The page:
When Today’s Teenagers Become Tomorrow’s Customers


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Understanding Kids These Days

It’s no surprise that a 16 year old teenager is a valuable piece of market research data, because in just 5 years, this 21 year old young adult will have real spending power and will be entering our nation’s workforce. That is why employers and brand managers are scrambling to understand today’s teenagers, because they represent tomorrow’s customer.

Teenagers can be pretty stubborn: They don’t want to do their chores, they don’t want to study for tomorrow’s trig test and they certainly don’t want to spend 40 minutes answering a robotic telephone survey. So how exactly are you supposed to find out what teenagers do want?

Firstly, you need to start with an understanding of where they’re coming from. Where do they spend their time? How do they communicate with each other? What shows do they think are cool? What bands do they think are lame? Pro tip: those pesky whippersnappers don’t even call things “lame” anymore.

Therein lies the problem that parents and marketers have with Generation Z. Millenials, on the other hand, were possibly more predictable, and easier for marketers to cater to. Generation Z is no such thing. Marketers are still flummoxed by this non-conformist, independent group of teenagers that is slated to reach 80 million people when all is said and done. So, how does a marketer or brand manager go about marketing to Generation Z? Here are three crucial elements to keep in mind:

Teenagers Influence Real Spending

The most crucial aspect is to understand the breadth and scope generation Z. They seem tired of living in their older sibling’s millennial shadow, and are determined to set their own path. And though it might be easy to dismiss the musings of a teenager, check out these numbers first: 10% of adults say that their children (of the Generation Z variety) directly influence what they purchase. This is no small beans.

At 80 million strong and spending expected to hit close to $200 million by 2018, any marketer has to respect this group of youngsters. And the brand that gets left out in the cold will struggle for years to come. That is why any forward thinking brand must begin marketing to Generation Z – or at least begin to collect data on this fledgling group of kids.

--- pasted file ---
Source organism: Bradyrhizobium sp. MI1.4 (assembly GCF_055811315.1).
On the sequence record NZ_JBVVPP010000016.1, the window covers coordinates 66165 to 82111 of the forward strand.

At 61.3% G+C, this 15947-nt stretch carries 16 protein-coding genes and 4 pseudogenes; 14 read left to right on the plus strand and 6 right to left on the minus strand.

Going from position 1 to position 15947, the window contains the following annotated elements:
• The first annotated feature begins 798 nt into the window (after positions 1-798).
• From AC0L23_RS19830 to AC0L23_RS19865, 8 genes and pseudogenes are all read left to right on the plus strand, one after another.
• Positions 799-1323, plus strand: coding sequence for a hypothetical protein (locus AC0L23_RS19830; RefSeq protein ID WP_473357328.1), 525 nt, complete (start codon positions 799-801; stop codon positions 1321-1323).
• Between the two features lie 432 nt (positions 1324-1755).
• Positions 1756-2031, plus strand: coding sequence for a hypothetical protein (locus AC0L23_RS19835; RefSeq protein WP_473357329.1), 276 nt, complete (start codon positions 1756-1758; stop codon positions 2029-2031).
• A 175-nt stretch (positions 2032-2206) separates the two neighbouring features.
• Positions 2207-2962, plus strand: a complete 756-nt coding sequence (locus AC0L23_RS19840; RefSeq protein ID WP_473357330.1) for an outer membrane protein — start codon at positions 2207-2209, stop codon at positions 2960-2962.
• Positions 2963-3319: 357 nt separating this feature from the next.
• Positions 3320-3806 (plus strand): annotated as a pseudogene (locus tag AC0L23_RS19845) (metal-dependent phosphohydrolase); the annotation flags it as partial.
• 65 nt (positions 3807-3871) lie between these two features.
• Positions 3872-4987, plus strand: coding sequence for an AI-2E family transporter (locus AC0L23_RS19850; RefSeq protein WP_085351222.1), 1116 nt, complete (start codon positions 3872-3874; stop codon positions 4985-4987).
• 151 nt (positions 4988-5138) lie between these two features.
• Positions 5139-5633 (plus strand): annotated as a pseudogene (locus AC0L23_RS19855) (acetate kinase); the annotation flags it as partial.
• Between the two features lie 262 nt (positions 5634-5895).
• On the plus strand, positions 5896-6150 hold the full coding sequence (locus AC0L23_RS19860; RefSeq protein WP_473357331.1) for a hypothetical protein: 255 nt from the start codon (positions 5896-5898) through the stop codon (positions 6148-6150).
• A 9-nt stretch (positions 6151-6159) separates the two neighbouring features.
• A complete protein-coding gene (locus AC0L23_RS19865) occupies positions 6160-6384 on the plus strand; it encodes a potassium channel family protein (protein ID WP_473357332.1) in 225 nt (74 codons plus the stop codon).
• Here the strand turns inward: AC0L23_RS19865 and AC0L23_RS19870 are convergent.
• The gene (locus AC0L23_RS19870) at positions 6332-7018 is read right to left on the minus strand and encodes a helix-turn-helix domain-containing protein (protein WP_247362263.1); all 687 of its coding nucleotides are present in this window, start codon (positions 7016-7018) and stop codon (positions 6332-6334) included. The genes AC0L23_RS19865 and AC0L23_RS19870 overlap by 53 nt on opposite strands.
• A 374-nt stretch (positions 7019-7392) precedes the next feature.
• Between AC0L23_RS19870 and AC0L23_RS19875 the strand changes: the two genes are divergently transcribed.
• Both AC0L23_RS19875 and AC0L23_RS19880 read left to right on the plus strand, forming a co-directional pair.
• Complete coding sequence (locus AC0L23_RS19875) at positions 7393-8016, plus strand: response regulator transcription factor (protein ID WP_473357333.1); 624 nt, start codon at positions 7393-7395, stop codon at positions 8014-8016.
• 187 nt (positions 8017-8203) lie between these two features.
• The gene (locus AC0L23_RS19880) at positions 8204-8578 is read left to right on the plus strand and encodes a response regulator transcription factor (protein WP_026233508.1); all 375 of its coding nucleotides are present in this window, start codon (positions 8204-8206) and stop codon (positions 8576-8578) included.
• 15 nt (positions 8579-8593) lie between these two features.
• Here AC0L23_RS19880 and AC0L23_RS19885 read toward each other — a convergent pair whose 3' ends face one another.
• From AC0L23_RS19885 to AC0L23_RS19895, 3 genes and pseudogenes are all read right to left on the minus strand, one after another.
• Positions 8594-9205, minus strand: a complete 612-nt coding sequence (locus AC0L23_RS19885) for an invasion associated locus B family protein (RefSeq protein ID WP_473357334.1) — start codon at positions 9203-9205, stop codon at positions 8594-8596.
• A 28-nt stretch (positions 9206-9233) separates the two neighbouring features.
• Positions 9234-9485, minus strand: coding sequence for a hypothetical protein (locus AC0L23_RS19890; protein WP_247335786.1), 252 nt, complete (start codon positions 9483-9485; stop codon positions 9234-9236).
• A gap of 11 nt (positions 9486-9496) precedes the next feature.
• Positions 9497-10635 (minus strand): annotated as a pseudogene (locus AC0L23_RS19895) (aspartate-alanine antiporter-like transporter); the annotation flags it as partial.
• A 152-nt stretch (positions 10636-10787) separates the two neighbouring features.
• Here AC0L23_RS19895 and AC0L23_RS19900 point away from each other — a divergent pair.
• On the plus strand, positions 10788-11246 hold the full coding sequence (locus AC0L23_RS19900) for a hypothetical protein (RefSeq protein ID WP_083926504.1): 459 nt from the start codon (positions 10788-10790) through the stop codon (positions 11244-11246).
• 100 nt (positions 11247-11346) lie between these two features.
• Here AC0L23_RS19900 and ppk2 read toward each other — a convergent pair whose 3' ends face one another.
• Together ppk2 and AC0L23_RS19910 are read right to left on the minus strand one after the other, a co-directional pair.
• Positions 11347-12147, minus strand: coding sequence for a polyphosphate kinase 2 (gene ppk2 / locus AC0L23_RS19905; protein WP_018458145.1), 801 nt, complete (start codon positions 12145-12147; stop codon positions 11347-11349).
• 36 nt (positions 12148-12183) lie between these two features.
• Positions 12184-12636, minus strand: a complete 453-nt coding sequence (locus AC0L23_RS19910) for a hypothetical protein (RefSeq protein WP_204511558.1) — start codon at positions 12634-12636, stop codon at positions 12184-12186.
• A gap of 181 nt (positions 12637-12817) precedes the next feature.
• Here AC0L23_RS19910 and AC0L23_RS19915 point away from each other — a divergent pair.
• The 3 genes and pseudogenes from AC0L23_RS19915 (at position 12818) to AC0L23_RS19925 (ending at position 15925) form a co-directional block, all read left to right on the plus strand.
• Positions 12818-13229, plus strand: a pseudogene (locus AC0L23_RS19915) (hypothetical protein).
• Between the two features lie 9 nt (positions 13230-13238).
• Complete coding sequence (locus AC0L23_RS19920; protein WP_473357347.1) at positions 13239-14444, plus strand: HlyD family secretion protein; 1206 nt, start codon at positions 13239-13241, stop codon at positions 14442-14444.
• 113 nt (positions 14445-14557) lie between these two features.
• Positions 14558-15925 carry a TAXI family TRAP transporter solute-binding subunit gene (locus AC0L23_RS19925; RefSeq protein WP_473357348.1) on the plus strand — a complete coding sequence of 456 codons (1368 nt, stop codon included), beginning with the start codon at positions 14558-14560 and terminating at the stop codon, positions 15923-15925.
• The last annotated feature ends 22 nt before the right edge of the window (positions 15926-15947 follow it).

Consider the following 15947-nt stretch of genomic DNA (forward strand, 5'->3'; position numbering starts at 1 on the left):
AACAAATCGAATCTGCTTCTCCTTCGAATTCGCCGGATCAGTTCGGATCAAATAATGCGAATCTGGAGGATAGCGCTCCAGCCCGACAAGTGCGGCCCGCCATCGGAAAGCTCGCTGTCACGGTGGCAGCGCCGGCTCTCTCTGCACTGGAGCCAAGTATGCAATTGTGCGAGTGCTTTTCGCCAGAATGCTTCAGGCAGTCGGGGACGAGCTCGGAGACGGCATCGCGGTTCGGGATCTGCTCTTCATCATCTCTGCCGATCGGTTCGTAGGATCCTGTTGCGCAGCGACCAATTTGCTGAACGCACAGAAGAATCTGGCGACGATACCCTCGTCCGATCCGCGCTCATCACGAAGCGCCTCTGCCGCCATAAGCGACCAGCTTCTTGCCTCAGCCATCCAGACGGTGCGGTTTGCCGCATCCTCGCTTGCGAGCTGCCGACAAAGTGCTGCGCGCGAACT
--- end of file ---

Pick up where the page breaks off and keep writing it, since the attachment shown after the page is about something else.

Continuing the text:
Branding to a New Age Group:

Once a marketer understands the width and volume of these 80 million, they will have to respect their independent streak. This probably has more of an effect on employers than brands, but it is still a fascinating tenet. 61% of Generation Z would rather be an entrepreneur than an employee when they graduate from university or college. And even among the students – 75% of teenagers are interested in converting their hobbies into a full time job.

I would say that the takeaway from this is that employers need to offer more space, independence, and a self-managing style of a workplace in order to satisfy these future employees. And for brand managers, I think they simply need to convey a brand image of individuality and freedom. Those two values are likely to resonate more with teenagers.

Short and Sweet

The final tip revolves around the attention span of Generation Z. Though they are ambitious and forward thinking, they also live in a ‘now’ environment. In a world of apps and devices, teenagers desire solutions to be solved instantly with little patience for a drawn out process. Their attention span is said to be approximately 8 seconds. Now this doesn’t mean that a company should not create commercials longer than 8 seconds, but it does mean that certain elements of an ad campaign should not be circuitous, and rather brief, straight, and to the point.

Videos are an increasingly popular form of message delivery toward all age groups, but particularly to teenagers. That is why Snapchat hit the nail on the head and is now worth over $15 billion, all because they offer pictures and videos that last mere seconds…but capture an entire generation. (Imagine if Snapchat had launched in 2006 – it would have failed!).

Though they seem like a bunch of unruly teenagers with their heads in Instagram all day, Generation Z is a unique, crafty bunch. They want to change the world – but on their own terms.

Joseph Hellman-Benjamin
Joseph Hellman-Benjamin is a marketer with two roles: moonlighting as an editor for tech blogStartups #nofilter, and recently launched The Points King, a mileage broker website. Joe has worked with a number of small and medium sized businesses on their marketing copy, brand messaging, and website content. Feel free to reach out on LinkedIn!


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